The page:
Who was the most influential figure in 20th-century classical music? Stravinsky? Pierre Boulez? What about Bernstein or Britten? John Cage or Karlheinz Stockhausen? Powerful public figures all. But there’s a case to be made for a very different kind of character — less king than kingmaker, a musical éminence grise.With a Who’s Who of pupils that included Leonard Bernstein and Aaron Copland, Elliott Carter and Astor Piazzolla, Philip Glass, John Eliot Gardiner and Daniel Barenboim, Nadia Boulanger is the most powerful musician you’ve never heard of, ‘the most important teacher since Socrates’, as one composer only partly joked.
Photographs show us a stern, spectacled, almost invariably elderly figure. Neatly coiffed and tailored, she could be your French grandmother, except for the eminent men who crowd round her, listening with close attention, respect bordering on reverence.
Despite some early success as a composer, including second prize in the all-important Prix de Rome, Boulanger quickly put ambitions of creating her own music aside. Later in life she refused to discuss her works, and it’s only recently that her small catalogue has begun to resurface. Looking into it feels like stealing a glance at your headmistress’s own school report, glimpsing the insecure, unformed young woman behind the inscrutable grande dame.
Composed in collaboration with her mentor Raoul Pugno, the opera La ville morte is Boulanger’s biggest surviving work — almost. The outbreak of the first world war derailed the première, and the complete set of parts was subsequently bombed, leaving only sketches, drafts and a piano-and-voice score. Reconstructed by Mauro Bonifacio, the opera is now performable, and this week Sweden’s Gothenburg Opera became only the second company ever to stage it.
Set to a libretto by Gabriele D’Annunzio, La ville morte is a surprisingly heady affair — Merchant Ivory with added incest. Set in the ruins of Mycenae, it traces the currents of illicit desire between archaeologists Léonard and Alexandre, Alexandre’s blind wife Anne and Léonard’s sister Hebé. The quartet configures and reconfigures itself until a final erotic pairing — between brother and sister — that is so dangerous that murder is the only possible climax.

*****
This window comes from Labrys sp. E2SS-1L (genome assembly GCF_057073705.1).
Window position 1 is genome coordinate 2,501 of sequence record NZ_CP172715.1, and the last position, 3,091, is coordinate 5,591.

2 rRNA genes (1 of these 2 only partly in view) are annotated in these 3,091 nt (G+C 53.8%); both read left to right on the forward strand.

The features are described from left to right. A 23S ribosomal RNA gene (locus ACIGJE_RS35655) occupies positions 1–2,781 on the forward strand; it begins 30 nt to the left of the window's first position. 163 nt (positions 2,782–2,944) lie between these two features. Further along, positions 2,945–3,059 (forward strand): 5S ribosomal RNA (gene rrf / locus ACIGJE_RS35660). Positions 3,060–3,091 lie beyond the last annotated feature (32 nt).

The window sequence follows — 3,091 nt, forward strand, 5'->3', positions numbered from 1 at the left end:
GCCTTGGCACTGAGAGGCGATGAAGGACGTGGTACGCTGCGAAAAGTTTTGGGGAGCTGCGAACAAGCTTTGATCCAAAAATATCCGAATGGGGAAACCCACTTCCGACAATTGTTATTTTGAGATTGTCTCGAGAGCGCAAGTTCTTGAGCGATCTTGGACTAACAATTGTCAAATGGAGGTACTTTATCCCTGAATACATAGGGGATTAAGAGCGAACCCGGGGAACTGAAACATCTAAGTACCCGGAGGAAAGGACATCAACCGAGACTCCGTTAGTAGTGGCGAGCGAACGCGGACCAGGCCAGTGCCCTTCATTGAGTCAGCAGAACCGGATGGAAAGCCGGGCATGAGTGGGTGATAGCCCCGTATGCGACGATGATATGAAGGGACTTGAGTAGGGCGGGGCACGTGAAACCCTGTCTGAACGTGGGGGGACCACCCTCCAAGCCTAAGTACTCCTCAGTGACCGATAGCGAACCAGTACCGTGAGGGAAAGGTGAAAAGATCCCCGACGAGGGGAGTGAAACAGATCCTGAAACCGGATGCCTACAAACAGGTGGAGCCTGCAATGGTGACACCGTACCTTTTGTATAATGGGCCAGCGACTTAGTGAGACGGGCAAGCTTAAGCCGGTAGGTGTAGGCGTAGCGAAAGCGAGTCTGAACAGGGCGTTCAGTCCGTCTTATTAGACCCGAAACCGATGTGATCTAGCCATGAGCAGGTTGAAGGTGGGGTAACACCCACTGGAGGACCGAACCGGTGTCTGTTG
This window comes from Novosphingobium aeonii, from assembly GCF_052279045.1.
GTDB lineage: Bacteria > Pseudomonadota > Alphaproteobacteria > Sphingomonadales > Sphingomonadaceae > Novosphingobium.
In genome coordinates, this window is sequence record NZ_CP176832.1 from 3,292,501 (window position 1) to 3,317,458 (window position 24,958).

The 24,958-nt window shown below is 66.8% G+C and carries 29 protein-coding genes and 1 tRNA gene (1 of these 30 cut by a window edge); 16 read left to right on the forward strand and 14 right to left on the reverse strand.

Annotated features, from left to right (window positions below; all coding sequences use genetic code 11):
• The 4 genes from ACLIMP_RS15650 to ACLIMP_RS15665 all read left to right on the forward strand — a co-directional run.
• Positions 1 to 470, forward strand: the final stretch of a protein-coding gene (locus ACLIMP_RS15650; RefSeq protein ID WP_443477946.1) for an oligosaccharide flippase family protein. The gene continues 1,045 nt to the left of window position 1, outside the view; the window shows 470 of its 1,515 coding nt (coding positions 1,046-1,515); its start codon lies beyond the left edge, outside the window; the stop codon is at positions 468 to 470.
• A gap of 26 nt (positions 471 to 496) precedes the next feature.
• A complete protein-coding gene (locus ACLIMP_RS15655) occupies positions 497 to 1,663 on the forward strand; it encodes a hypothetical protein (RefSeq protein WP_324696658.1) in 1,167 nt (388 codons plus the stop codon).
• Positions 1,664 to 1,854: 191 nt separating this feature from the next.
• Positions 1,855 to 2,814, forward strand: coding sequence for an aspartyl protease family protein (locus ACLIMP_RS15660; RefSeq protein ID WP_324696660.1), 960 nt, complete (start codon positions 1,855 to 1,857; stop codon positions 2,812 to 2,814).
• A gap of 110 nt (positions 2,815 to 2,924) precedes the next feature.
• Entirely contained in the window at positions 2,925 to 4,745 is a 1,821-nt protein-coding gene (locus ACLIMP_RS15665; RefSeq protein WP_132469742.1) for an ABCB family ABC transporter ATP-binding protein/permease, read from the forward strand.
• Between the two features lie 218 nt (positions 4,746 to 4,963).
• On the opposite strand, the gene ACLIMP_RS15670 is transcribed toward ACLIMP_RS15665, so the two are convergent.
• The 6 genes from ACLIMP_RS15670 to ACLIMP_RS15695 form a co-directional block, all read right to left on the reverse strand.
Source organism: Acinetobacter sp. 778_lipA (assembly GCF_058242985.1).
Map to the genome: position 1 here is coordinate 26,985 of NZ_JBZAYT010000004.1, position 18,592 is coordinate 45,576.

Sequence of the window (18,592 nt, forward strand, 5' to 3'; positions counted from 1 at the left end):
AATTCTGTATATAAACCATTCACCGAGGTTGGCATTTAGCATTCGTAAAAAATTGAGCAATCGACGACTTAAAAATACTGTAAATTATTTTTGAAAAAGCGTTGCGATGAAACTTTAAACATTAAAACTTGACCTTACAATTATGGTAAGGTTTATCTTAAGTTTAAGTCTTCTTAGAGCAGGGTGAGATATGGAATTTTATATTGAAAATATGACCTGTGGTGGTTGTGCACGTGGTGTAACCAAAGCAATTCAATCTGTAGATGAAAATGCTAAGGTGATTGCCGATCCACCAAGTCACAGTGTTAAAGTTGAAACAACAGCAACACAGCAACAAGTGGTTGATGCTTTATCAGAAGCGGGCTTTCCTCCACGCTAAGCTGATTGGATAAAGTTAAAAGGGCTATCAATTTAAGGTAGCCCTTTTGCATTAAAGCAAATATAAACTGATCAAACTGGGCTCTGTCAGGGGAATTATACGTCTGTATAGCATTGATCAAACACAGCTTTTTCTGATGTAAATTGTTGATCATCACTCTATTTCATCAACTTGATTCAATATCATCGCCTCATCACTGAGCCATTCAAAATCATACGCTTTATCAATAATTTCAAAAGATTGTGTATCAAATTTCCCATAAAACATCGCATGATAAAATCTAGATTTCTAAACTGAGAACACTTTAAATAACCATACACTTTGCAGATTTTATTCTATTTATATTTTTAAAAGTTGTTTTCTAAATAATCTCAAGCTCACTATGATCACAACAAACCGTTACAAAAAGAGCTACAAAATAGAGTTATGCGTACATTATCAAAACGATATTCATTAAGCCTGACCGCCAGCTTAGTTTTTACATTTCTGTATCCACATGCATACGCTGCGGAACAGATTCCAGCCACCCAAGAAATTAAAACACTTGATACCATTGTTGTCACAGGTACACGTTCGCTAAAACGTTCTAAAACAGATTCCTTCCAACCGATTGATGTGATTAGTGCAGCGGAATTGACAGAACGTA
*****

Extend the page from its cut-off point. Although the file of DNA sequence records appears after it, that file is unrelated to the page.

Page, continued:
D’Annunzio’s text is pungently purple — all orange groves and glittering seas, barely suppressed desires and gift-wrapped metaphors. But if there’s more than a hint of Pre-Raphaelite kitsch about the score’s own skeins of harp, celesta and strings, glinting with self-consciously exotic modal harmonies, it’s deliciously, sumptuously carried off. These are the jewel tones of Burne-Jones, not the pallid sweetness of Leighton.
There’s no getting away from the fact that it sounds a lot like Debussy. Pelléas et Mélisande casts a shadow over not just a score but a story that shares too much with La ville morte to be coincidental. But where Debussy’s Allemonde is shadowy, watery cool, Boulanger’s world blazes hot. Red dust swirls in eddies of woodwind; strings create a heat-haze miasma around vocal lines that follow the contours of speech; a prayer to Elijah finds the chorus parched, bleached of texture, sharing a single phrase as they plead for water.
This one-off performance, cleverly concert-staged by Mia Nerenius with the aid of projections, costumes, and deft lighting by Niklas Elfvengren, caught the opera’s unfashionable melodrama, its gawky intensity and over-the-top musical emotions, as well as its sometimes indecent beauty. Strauss and Ravel collide in Hebé’s rapturous lines, sung here by soprano Katarina Karneus, in full vocal bloom — pink and cream against the deeper flush of mezzo Matilda Paulsson’s Anne. The writing for the men is less interesting, but Markus Pettersson made all he could of Léonard’s punishing high, sustainedly earnest music.
La ville morte is no masterpiece. Its drama is too static, its pace too constant, its musical emotions overwritten. It’s an operatic B-movie, a sexy skeleton in Boulanger’s severely tailored closet that’ll transform the way you see history’s sternest pedagogue. If Wexford or another enterprising festival ever gives it a full staging I’ll be first in line to swoon to it again.
There’s less swooning at the Royal Opera House this week, where the London Handel Festival has teamed up for the second year with the company’s Jette Parker Young Artists. Last year’s Berenice was a pocket-sized delight, but this Susannais rather more strenuous. The composer’s oratorios can stage brilliantly, but Handel’s take on the Bible’s very own #MeToo story of Susanna and the Elders gains nothing from a haphazard update to a cult in a 1960s Cornish fishing village.
And why programme Handel when your current crop of Young Artists would clearly rather be singing Verdi? There are some superb voices and some astonishingly unidiomatic singing here. It’s a real waste of countertenor Patrick Terry — an outstanding Joacim, coaxing impossible sweetness from Handel’s agile melodies — and bass-baritone Michael Mofidian (Chelsias), who has constantly stolen the spotlight in every supporting role the Royal Opera has cast him in and deserves something meatier. Patrick Milne conducts a rather limp London Handel Orchestra, and the effect of this topical parable is lacklustre rather than stirring.
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